And I can’t help thinking that Dr Greer says what she does because she is used to being controversial and expects to be, (and) because other people expect her to be. She is in this role, and that makes her say things that don’t stand up to scrutiny. Perhaps her remarks are the opening gambit of debate, and she is just being provocative…. In any case, she is simply wrong. It is perfectly possible to empathize.

    XXX 😀

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  2. Nowadays we are all likely to meet people who think they are women, have women’s names, and feminine clothes and lots of eyeshadow, who seem to us to be some kind of ghastly parody, though it isn’t polite to say so.

    I find that a valid point, it is one of the aspects of trans women that concerns me, as a woman, that trans women buy into the gender stereotype while some of us are trying to buy out of it.

    If menstruating for the first time … etc … and that you could cope with it … etc …

    Clare, I am guessing, and may be well wrong, that you are upset by Greer’s somewhat dismissive attitude towards trans women, because that is, in my feeble recollection, the first time I have ever seen you write a patronising condescending comment towards women.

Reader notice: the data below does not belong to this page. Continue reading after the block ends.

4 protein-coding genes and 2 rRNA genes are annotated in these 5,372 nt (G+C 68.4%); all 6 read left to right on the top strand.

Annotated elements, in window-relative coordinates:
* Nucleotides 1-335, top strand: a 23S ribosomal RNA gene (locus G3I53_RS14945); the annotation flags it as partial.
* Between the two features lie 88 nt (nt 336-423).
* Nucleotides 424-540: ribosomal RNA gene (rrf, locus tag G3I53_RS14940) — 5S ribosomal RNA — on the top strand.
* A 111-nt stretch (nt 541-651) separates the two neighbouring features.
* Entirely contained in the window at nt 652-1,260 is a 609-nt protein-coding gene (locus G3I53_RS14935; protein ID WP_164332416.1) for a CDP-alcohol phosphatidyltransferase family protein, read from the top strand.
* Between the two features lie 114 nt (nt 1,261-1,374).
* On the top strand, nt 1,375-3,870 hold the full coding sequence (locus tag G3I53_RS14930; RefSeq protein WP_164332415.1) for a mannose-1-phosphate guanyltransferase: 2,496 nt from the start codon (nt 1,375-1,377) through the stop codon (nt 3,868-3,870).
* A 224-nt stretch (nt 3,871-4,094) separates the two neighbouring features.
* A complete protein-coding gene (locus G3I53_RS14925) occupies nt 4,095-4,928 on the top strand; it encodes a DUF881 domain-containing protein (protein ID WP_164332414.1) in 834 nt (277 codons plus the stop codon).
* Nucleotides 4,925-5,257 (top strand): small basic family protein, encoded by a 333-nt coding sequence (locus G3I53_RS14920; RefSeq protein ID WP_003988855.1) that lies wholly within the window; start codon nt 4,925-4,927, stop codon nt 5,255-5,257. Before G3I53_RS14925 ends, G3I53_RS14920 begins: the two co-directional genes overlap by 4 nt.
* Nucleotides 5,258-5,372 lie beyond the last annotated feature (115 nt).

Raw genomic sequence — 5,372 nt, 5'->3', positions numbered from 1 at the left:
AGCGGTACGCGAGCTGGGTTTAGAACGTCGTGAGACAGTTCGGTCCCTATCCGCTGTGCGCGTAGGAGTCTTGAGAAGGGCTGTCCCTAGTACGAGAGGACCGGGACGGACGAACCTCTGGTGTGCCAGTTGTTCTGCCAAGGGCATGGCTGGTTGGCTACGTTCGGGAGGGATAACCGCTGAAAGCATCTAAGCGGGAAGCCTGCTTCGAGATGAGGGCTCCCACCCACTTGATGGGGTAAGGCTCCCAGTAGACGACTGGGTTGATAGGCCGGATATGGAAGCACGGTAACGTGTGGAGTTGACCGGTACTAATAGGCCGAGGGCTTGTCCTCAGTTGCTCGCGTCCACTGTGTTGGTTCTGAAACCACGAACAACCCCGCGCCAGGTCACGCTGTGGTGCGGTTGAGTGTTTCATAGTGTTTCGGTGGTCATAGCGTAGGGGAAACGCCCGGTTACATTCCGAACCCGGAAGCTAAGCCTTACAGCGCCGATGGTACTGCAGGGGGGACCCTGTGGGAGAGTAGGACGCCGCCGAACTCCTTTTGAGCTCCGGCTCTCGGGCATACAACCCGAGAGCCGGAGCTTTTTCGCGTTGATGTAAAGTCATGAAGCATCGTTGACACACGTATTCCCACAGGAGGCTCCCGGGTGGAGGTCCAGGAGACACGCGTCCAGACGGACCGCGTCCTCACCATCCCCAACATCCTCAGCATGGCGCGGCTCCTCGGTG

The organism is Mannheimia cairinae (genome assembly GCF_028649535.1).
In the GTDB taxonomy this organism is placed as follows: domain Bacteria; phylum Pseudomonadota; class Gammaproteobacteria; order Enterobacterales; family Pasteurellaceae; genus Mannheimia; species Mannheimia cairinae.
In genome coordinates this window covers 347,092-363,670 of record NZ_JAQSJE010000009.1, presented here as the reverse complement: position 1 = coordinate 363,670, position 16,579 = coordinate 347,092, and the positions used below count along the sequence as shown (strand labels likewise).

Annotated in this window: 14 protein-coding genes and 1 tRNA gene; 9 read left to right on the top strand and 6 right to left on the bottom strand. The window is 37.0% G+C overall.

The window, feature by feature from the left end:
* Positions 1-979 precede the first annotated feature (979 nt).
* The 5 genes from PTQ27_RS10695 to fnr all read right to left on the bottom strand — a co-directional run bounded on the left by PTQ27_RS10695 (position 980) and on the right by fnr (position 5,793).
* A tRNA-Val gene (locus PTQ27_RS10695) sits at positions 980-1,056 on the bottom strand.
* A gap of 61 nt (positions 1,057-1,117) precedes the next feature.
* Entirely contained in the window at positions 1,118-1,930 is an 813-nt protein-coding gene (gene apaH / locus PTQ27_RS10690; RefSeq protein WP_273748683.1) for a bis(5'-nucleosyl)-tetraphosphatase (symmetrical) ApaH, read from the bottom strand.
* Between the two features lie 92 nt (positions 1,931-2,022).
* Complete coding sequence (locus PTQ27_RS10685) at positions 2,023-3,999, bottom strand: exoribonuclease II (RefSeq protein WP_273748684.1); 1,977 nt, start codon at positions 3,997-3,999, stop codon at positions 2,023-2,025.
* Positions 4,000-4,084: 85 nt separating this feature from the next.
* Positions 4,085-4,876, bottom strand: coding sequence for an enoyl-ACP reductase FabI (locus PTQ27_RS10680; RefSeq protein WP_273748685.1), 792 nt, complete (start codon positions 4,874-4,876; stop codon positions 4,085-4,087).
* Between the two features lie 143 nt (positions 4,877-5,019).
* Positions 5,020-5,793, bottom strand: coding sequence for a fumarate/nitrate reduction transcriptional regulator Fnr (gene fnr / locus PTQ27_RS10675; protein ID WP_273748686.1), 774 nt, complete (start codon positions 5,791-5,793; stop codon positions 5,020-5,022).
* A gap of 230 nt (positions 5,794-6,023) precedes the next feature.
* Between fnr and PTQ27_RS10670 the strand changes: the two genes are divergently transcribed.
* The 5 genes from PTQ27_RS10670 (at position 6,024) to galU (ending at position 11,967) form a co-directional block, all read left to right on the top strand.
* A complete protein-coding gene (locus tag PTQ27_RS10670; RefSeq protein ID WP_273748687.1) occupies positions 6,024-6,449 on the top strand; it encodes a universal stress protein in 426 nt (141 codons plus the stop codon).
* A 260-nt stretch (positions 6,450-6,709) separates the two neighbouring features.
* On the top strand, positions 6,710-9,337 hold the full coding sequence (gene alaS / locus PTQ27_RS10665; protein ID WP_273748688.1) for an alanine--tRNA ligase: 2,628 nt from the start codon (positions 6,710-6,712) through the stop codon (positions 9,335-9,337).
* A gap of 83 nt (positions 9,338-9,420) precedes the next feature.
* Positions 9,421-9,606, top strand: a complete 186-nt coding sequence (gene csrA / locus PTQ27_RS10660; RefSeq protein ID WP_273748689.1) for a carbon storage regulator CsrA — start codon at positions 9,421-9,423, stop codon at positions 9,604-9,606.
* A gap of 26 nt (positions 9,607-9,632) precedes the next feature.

And, as you’ve said you’ve lived as a woman for 13 years, I can take it you have no experiential knowledge of horrible bloody soggy knickers in your teens, leaking sanitary towels, leaking tampons and people making snide digs when you were ‘on’. Greer is more than ten years older than me and it was bad enough in my youth. Please don’t treat starting periods as a teenager as something that ‘you could cope with’. Or blame female caregivers – what happened to the men? – for inadequate preparation.

    What would you like them to say? You’ll start leaking dirty brown blood but you won’t know quite when? It will stain your clothes and the bed clothes. Here are these nice nappy like things to put between your legs. Alternatively you can stick this packed cotton inside you – and don’t lose the string either. Don’t forget the nausea, backache and stomach pain. Don’t drink too much fluid either the week before you think it might happen as that will result in more pain. But don’t worry, you can cope, here’s a paracetamol. Etc etc

    Seriously Clare, that’s most unlike you to lack empathy. But please don’t treat having periods so lightly. It’s not just the first time. It’s every bloody month.

    Are you a woman? I have no idea. Not in the same way I am I guess. But, to me, primarily, you are Clare. And you express yourself as a woman. Sure you can share a changing room or toilets with me. Those aren’t my issues. Mine are when you tell women and teenagers about their periods. Please, think carefully before you do so again.

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    • I apologise. We should make this easier for girls.